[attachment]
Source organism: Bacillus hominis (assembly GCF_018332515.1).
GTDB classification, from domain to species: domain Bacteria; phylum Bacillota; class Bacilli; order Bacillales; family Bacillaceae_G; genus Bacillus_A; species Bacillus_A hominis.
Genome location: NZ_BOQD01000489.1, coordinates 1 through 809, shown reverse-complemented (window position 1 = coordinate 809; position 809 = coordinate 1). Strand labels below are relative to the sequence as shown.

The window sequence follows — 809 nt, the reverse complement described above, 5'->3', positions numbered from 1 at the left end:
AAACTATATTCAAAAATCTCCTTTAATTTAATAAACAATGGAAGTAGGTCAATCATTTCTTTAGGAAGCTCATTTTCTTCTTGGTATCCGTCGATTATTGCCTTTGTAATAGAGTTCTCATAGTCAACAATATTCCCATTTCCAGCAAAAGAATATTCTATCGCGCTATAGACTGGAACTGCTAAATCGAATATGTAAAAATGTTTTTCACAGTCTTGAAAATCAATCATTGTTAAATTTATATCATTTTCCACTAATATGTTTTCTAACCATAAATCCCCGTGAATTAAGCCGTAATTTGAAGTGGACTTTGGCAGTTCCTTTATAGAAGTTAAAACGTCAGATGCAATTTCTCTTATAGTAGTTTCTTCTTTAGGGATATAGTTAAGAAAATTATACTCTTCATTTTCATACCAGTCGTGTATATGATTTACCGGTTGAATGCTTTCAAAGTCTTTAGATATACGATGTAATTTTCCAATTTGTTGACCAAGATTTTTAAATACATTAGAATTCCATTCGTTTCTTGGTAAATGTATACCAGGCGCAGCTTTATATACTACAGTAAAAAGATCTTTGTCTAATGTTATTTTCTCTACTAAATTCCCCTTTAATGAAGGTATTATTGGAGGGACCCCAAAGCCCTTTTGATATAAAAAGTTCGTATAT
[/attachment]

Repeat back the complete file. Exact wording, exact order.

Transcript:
Source organism: Bacillus hominis (assembly GCF_018332515.1).
GTDB classification, from domain to species: domain Bacteria; phylum Bacillota; class Bacilli; order Bacillales; family Bacillaceae_G; genus Bacillus_A; species Bacillus_A hominis.
Genome location: NZ_BOQD01000489.1, coordinates 1 through 809, shown reverse-complemented (window position 1 = coordinate 809; position 809 = coordinate 1). Strand labels below are relative to the sequence as shown.

The window sequence follows — 809 nt, the reverse complement described above, 5'->3', positions numbered from 1 at the left end:
AAACTATATTCAAAAATCTCCTTTAATTTAATAAACAATGGAAGTAGGTCAATCATTTCTTTAGGAAGCTCATTTTCTTCTTGGTATCCGTCGATTATTGCCTTTGTAATAGAGTTCTCATAGTCAACAATATTCCCATTTCCAGCAAAAGAATATTCTATCGCGCTATAGACTGGAACTGCTAAATCGAATATGTAAAAATGTTTTTCACAGTCTTGAAAATCAATCATTGTTAAATTTATATCATTTTCCACTAATATGTTTTCTAACCATAAATCCCCGTGAATTAAGCCGTAATTTGAAGTGGACTTTGGCAGTTCCTTTATAGAAGTTAAAACGTCAGATGCAATTTCTCTTATAGTAGTTTCTTCTTTAGGGATATAGTTAAGAAAATTATACTCTTCATTTTCATACCAGTCGTGTATATGATTTACCGGTTGAATGCTTTCAAAGTCTTTAGATATACGATGTAATTTTCCAATTTGTTGACCAAGATTTTTAAATACATTAGAATTCCATTCGTTTCTTGGTAAATGTATACCAGGCGCAGCTTTATATACTACAGTAAAAAGATCTTTGTCTAATGTTATTTTCTCTACTAAATTCCCCTTTAATGAAGGTATTATTGGAGGGACCCCAAAGCCCTTTTGATATAAAAAGTTCGTATAT